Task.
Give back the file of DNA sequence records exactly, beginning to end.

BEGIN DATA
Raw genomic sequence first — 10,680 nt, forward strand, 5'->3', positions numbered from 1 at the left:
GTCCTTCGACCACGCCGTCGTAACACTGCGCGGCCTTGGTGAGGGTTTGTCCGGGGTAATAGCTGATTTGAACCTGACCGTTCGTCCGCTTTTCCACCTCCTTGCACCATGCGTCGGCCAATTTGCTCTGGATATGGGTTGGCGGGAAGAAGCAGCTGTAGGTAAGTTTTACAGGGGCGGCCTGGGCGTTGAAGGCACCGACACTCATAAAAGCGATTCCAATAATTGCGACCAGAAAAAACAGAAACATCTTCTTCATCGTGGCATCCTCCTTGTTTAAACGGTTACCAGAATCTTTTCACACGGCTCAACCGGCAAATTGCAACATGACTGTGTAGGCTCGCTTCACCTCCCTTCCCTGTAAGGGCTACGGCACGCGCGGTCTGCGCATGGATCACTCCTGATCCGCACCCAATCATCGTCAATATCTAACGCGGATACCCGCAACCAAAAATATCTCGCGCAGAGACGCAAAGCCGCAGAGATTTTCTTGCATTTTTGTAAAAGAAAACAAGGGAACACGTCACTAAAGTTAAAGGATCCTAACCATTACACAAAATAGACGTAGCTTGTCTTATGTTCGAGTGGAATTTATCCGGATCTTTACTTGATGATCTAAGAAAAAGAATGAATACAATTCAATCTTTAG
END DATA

Raw genomic sequence first — 10,680 nt, forward strand, 5'->3', positions numbered from 1 at the left:
GTCCTTCGACCACGCCGTCGTAACACTGCGCGGCCTTGGTGAGGGTTTGTCCGGGGTAATAGCTGATTTGAACCTGACCGTTCGTCCGCTTTTCCACCTCCTTGCACCATGCGTCGGCCAATTTGCTCTGGATATGGGTTGGCGGGAAGAAGCAGCTGTAGGTAAGTTTTACAGGGGCGGCCTGGGCGTTGAAGGCACCGACACTCATAAAAGCGATTCCAATAATTGCGACCAGAAAAAACAGAAACATCTTCTTCATCGTGGCATCCTCCTTGTTTAAACGGTTACCAGAATCTTTTCACACGGCTCAACCGGCAAATTGCAACATGACTGTGTAGGCTCGCTTCACCTCCCTTCCCTGTAAGGGCTACGGCACGCGCGGTCTGCGCATGGATCACTCCTGATCCGCACCCAATCATCGTCAATATCTAACGCGGATACCCGCAACCAAAAATATCTCGCGCAGAGACGCAAAGCCGCAGAGATTTTCTTGCATTTTTGTAAAAGAAAACAAGGGAACACGTCACTAAAGTTAAAGGATCCTAACCATTACACAAAATAGACGTAGCTTGTCTTATGTTCGAGTGGAATTTATCCGGATCTTTACTTGATGATCTAAGAAAAAGAATGAATACAATTCAATCTTTAG